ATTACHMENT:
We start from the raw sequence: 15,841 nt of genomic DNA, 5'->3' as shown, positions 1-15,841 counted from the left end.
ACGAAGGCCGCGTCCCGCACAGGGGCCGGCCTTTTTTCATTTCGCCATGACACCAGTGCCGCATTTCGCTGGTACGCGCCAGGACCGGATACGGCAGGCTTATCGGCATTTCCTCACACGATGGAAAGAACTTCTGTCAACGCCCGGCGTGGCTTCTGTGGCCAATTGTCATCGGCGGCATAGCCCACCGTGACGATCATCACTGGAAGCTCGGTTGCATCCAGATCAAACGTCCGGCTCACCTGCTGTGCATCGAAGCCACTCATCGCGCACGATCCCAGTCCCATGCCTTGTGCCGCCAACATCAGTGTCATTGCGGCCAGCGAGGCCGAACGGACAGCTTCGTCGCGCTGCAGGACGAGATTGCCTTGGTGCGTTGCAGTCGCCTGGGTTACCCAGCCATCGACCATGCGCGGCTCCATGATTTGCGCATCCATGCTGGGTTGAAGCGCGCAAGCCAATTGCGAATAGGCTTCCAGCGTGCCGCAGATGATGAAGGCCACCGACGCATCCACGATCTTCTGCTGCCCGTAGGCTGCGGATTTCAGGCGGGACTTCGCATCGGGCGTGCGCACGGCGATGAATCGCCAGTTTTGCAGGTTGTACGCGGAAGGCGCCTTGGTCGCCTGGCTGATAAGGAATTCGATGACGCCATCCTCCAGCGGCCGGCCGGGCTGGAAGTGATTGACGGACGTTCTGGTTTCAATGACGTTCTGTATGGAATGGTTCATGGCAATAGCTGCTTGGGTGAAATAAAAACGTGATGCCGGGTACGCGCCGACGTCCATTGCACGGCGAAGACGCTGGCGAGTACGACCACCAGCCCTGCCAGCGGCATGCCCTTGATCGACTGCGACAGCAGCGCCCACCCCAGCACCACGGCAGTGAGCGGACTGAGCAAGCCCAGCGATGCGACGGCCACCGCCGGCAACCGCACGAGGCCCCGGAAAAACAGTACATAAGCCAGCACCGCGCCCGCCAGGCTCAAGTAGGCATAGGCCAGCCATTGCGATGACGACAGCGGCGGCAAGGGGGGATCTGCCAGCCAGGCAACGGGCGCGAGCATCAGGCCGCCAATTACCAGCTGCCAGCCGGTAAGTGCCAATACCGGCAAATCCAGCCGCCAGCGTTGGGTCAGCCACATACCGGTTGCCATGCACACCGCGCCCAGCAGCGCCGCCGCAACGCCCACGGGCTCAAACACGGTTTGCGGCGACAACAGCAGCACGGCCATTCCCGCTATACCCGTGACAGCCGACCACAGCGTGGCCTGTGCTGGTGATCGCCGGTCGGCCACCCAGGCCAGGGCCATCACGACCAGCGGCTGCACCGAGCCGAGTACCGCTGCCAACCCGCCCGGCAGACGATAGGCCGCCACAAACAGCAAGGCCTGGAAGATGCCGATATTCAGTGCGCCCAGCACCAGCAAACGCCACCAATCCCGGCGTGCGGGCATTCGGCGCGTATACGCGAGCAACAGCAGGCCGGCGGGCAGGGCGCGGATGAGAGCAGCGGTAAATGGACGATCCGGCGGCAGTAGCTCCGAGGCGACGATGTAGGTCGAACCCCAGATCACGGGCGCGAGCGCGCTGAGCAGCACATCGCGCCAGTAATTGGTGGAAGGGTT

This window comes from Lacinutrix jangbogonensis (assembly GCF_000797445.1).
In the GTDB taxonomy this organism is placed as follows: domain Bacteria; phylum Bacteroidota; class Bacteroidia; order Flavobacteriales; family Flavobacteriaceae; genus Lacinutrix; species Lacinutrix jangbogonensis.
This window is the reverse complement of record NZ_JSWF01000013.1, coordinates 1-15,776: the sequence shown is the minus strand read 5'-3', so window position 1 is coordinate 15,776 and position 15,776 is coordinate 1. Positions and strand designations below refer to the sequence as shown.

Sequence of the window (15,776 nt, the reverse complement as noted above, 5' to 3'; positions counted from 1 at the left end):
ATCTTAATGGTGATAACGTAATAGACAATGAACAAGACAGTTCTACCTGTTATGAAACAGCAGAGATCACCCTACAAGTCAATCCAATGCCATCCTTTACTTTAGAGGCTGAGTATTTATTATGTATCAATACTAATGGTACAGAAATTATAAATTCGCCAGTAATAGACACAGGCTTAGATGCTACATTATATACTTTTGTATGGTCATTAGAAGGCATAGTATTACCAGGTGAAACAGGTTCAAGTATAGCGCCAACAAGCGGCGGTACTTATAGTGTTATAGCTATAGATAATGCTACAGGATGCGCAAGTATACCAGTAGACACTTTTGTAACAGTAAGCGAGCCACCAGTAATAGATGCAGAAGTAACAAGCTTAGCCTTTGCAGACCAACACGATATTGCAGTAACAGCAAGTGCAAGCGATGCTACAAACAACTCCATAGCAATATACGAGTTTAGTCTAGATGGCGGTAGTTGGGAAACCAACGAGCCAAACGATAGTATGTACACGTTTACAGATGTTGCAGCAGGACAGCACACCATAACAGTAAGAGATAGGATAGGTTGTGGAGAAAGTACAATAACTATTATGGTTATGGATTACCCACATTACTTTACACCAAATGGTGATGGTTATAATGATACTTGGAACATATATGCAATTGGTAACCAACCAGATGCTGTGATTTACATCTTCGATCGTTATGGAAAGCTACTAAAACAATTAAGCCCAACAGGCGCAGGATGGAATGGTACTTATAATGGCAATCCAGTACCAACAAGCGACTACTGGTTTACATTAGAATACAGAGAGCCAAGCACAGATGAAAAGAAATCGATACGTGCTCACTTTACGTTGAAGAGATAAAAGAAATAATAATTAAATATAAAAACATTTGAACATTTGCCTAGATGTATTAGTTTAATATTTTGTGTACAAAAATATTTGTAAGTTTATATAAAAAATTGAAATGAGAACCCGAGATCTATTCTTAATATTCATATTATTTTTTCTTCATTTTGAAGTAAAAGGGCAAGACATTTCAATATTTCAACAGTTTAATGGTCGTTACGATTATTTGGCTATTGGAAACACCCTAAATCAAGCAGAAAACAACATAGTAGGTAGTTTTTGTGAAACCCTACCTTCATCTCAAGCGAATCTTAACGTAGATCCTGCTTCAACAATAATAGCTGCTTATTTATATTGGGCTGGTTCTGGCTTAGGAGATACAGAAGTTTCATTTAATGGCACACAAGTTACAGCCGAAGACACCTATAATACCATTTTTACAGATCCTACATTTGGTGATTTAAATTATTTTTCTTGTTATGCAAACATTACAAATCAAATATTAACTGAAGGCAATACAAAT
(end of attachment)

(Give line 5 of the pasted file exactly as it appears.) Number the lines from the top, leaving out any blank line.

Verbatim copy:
This window is the reverse complement of record NZ_JSWF01000013.1, coordinates 1-15,776: the sequence shown is the minus strand read 5'-3', so window position 1 is coordinate 15,776 and position 15,776 is coordinate 1. Positions and strand designations below refer to the sequence as shown.